In his 1993 book Ehrman argues that it is the orthodox Christians who had corrupted the transmission of the texts of the Bible in order to fight against those that they perceived to be heretical.  He also says that the heretical groups in early Christianity were just as legitimate as the orthodox groups.  The Christian movement from the beginning was diverse with many competing interests.  Therefore, we should not speak of early Christianity (singular), but of early Christianities (plural).  In addition, his argument meant that it was impossible to discover the original or autographic text of Scripture because we can never have certainty about what the original authors wrote.  He notes that we can only study the transmission of the text of Scripture to learn what early Christianity was like and what each of these diverse groups within Christianity apparently held.  Such a view reflects the postmodern age of relativism where certainty and conviction is suspect, and where diversity is upheld as the ultimate.

In the world of text criticism, that landmark work in 1993 came only to be expanded by other scholars.  Currently the best know New Testament text critic in the English speaking world is Professor David C. Parker who works in the Department of Theology & Religion at the University of Birmingham in the UK.  He's responsible for digitizing many of the ancient manuscripts including Codex Sinaiticus.  Parker argues that there is not one static text of Scripture, but there are many living texts, all of which are equally valid and authoritative.  Professor Parker published his book An Introduction to the New Testament Manuscripts and their Texts in 2008 (the plural notations are on purpose).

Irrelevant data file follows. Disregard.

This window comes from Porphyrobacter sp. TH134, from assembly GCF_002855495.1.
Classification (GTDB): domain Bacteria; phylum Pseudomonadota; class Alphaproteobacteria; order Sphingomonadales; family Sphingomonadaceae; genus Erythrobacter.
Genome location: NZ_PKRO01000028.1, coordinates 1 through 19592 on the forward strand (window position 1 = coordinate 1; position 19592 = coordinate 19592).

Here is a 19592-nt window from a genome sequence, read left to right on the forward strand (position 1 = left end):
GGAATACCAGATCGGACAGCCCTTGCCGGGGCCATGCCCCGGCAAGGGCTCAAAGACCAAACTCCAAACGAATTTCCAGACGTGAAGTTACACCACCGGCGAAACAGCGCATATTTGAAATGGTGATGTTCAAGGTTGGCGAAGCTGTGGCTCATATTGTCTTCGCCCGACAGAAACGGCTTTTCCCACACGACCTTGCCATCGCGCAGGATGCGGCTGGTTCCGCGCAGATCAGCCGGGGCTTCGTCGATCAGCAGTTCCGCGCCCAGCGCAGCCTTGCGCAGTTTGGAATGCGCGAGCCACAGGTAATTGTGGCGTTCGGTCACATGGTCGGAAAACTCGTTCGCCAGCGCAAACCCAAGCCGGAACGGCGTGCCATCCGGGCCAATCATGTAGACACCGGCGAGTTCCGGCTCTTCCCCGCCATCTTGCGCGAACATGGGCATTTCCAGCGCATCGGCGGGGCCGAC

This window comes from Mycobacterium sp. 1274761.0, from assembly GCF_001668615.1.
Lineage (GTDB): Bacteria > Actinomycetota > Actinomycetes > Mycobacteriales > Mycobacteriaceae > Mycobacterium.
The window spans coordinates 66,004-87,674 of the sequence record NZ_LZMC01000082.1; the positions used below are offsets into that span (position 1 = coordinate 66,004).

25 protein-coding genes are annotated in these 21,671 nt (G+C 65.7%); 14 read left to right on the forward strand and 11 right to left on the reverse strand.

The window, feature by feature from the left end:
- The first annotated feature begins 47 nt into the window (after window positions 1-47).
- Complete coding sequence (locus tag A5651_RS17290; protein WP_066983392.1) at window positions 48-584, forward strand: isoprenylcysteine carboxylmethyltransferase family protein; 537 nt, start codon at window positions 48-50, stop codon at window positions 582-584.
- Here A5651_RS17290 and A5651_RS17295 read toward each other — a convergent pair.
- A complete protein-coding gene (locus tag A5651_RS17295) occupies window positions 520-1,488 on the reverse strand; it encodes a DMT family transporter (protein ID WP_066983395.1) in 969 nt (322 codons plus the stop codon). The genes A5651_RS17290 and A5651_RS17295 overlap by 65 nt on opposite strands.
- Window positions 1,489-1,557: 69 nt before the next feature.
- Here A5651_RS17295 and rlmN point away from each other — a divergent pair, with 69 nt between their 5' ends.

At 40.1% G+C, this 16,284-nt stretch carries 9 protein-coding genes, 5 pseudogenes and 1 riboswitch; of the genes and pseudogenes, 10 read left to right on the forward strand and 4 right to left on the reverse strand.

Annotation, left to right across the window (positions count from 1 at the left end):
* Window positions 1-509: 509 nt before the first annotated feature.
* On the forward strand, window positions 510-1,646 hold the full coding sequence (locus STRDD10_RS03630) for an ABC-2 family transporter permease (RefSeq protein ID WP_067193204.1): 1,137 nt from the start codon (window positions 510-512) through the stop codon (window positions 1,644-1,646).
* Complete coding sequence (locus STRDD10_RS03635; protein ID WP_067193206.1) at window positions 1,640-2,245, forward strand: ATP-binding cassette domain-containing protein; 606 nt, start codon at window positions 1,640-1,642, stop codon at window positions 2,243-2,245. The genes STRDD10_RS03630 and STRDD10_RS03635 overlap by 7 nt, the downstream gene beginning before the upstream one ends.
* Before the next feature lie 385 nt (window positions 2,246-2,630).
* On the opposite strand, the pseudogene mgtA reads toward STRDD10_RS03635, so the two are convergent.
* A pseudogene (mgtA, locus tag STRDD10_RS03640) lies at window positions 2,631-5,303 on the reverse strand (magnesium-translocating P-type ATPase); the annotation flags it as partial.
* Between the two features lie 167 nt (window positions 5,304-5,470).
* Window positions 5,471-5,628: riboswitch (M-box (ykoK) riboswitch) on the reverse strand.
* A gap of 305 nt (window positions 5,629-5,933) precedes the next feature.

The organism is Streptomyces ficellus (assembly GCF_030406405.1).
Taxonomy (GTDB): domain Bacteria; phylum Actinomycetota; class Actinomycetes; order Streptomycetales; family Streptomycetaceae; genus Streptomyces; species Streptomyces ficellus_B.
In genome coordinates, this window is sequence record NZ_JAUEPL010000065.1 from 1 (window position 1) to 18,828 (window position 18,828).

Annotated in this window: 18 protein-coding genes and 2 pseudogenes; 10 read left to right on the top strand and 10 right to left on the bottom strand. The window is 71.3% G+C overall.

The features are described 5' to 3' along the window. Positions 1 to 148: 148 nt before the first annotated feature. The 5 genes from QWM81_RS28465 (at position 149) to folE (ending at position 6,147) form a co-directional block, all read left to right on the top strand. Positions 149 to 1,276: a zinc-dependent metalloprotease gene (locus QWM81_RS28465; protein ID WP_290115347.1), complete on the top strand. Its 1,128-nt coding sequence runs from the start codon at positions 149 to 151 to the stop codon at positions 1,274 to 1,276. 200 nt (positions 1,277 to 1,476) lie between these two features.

Remember Bruce Metzger's title to his book: The Text of the New Testament: Its Transmission, Corruption, and Restoration.  The 19th and 20th century way of looking at text criticism was that we can take the text that's been corrupted and use scientific methodology to correct it and get back to the original.  The postmodern 21st century scholars are now saying that there is no original text--that we can't find an original text (that would be a fool's errand).  The current scholars say that we have living texts that are all legitimate.